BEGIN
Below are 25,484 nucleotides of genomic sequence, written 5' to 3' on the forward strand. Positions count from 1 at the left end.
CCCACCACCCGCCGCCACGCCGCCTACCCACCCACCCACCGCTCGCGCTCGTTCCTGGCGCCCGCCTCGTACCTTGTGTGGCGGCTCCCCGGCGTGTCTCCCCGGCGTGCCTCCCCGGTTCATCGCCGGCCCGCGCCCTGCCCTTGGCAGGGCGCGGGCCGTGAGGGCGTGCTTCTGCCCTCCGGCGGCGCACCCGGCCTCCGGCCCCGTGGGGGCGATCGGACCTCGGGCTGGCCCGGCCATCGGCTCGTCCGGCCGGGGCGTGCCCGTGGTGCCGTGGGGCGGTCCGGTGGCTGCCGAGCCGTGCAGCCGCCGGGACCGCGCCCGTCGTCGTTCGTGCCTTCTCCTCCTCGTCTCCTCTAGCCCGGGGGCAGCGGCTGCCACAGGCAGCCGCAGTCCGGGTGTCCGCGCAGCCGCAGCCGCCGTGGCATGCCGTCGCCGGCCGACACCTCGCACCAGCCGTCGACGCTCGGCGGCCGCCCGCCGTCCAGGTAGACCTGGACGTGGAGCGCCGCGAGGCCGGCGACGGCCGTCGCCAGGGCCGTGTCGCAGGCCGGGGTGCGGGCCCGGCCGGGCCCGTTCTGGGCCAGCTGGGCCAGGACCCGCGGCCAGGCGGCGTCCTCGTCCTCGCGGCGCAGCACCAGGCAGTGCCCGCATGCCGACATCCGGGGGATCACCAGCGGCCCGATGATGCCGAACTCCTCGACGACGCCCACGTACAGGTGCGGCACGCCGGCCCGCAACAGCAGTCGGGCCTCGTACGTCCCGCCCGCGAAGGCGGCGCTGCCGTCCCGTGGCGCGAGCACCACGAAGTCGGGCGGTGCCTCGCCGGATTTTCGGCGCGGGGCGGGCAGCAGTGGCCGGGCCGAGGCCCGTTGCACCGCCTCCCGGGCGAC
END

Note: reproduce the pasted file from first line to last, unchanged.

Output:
Below are 25,484 nucleotides of genomic sequence, written 5' to 3' on the forward strand. Positions count from 1 at the left end.
CCCACCACCCGCCGCCACGCCGCCTACCCACCCACCCACCGCTCGCGCTCGTTCCTGGCGCCCGCCTCGTACCTTGTGTGGCGGCTCCCCGGCGTGTCTCCCCGGCGTGCCTCCCCGGTTCATCGCCGGCCCGCGCCCTGCCCTTGGCAGGGCGCGGGCCGTGAGGGCGTGCTTCTGCCCTCCGGCGGCGCACCCGGCCTCCGGCCCCGTGGGGGCGATCGGACCTCGGGCTGGCCCGGCCATCGGCTCGTCCGGCCGGGGCGTGCCCGTGGTGCCGTGGGGCGGTCCGGTGGCTGCCGAGCCGTGCAGCCGCCGGGACCGCGCCCGTCGTCGTTCGTGCCTTCTCCTCCTCGTCTCCTCTAGCCCGGGGGCAGCGGCTGCCACAGGCAGCCGCAGTCCGGGTGTCCGCGCAGCCGCAGCCGCCGTGGCATGCCGTCGCCGGCCGACACCTCGCACCAGCCGTCGACGCTCGGCGGCCGCCCGCCGTCCAGGTAGACCTGGACGTGGAGCGCCGCGAGGCCGGCGACGGCCGTCGCCAGGGCCGTGTCGCAGGCCGGGGTGCGGGCCCGGCCGGGCCCGTTCTGGGCCAGCTGGGCCAGGACCCGCGGCCAGGCGGCGTCCTCGTCCTCGCGGCGCAGCACCAGGCAGTGCCCGCATGCCGACATCCGGGGGATCACCAGCGGCCCGATGATGCCGAACTCCTCGACGACGCCCACGTACAGGTGCGGCACGCCGGCCCGCAACAGCAGTCGGGCCTCGTACGTCCCGCCCGCGAAGGCGGCGCTGCCGTCCCGTGGCGCGAGCACCACGAAGTCGGGCGGTGCCTCGCCGGATTTTCGGCGCGGGGCGGGCAGCAGTGGCCGGGCCGAGGCCCGTTGCACCGCCTCCCGGGCGAC